If you have concerns about how gambling could be impacting your credit report, read our Q&A session with an expert from Experian.

Next Steps

Budgeting and priority bills

Whether you’re still gambling, or you’ve stopped, deep in debt or just spending more than you should, tackling your finances is going to improve your life and help you regain some control. Planning exactly how much you have to spend on your bills, food, travel and other necessities will help you work out how much you have left. Prioritise your bills, rent or mortgage, food and household essentials – make sure these are covered as soon as soon as you get paid.

If your gambling is negatively affecting household finances, make a budget to understand how much money you have coming in, going out and how much is being spent on gambling. If your partner or loved one is gambling, they may not be aware how much they are spending or how it is affecting other financial commitments, so creating a budget is a good reality check. Recognising what is actually being spent on gambling can be very uncomfortable, but it is often a first step to making changes.

Online tools to help with budgeting are available from here via Money Helper.

If you’re living on a low income you might be entitled to claim certain benefits. You can find out if you’re entitled to benefits, tax credits and Universal Credit by using one of these calculators: or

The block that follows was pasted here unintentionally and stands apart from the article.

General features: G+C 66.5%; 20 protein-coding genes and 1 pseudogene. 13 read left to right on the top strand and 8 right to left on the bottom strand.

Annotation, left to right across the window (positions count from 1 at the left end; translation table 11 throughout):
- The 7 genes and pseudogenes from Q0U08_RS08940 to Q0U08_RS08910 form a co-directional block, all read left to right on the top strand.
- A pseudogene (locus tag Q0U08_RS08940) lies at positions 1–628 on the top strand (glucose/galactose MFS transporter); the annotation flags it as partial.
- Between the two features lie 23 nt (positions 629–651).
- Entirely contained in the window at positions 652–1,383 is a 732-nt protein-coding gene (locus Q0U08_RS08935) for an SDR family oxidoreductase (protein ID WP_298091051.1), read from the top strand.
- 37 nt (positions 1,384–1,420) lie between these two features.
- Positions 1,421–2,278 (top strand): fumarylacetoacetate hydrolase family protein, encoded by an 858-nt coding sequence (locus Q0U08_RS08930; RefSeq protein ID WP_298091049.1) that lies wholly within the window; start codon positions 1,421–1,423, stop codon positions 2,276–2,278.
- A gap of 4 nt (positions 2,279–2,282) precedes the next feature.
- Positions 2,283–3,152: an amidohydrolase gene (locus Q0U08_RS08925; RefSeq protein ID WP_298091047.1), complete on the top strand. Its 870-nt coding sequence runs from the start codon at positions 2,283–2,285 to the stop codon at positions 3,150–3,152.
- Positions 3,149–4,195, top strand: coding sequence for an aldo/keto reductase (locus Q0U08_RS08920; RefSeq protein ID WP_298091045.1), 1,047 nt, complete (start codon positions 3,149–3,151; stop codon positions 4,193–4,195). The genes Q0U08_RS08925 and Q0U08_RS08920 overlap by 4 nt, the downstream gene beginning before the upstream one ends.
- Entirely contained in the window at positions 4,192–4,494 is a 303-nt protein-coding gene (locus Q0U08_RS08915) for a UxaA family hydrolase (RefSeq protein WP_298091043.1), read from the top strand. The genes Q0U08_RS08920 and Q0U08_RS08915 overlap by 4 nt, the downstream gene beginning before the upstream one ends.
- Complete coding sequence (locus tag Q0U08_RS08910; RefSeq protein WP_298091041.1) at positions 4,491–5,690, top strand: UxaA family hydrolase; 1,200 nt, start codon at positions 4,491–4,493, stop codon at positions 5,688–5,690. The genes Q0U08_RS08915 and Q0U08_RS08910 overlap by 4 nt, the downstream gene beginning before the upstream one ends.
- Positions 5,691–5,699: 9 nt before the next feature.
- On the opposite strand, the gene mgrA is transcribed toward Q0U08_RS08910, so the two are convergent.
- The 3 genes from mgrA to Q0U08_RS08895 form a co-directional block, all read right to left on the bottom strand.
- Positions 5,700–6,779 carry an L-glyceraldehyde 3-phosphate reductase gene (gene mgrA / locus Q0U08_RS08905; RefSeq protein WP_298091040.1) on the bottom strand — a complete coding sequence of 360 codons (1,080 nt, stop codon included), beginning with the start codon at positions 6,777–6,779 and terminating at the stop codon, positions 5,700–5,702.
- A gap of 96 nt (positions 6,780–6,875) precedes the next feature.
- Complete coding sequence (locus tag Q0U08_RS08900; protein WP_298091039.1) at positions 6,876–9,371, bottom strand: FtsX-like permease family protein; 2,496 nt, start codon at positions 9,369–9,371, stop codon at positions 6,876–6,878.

Access to cash and credit

We would suggest only carrying a limited amount of money with you and to avoid carrying bank cards so that gambling urges have a limited impact on your finances.

Ask your family and friends not to lend you money, as this may make it easier for you to gamble beyond your means. It may be difficult to stick to your budget, but explain to your loved ones that this will help in the long run.

If you are a family member or friend of someone with a gambling problem, we would advise that you don’t lend them money, as this could exacerbate the problem. It can be difficult to say no, but remember that bailing them out may make things worse in the long run. Consider warning other family members, friends and co-workers not to lend money. If you have valuables and cash at home, think of putting them somewhere they are not easily accessed.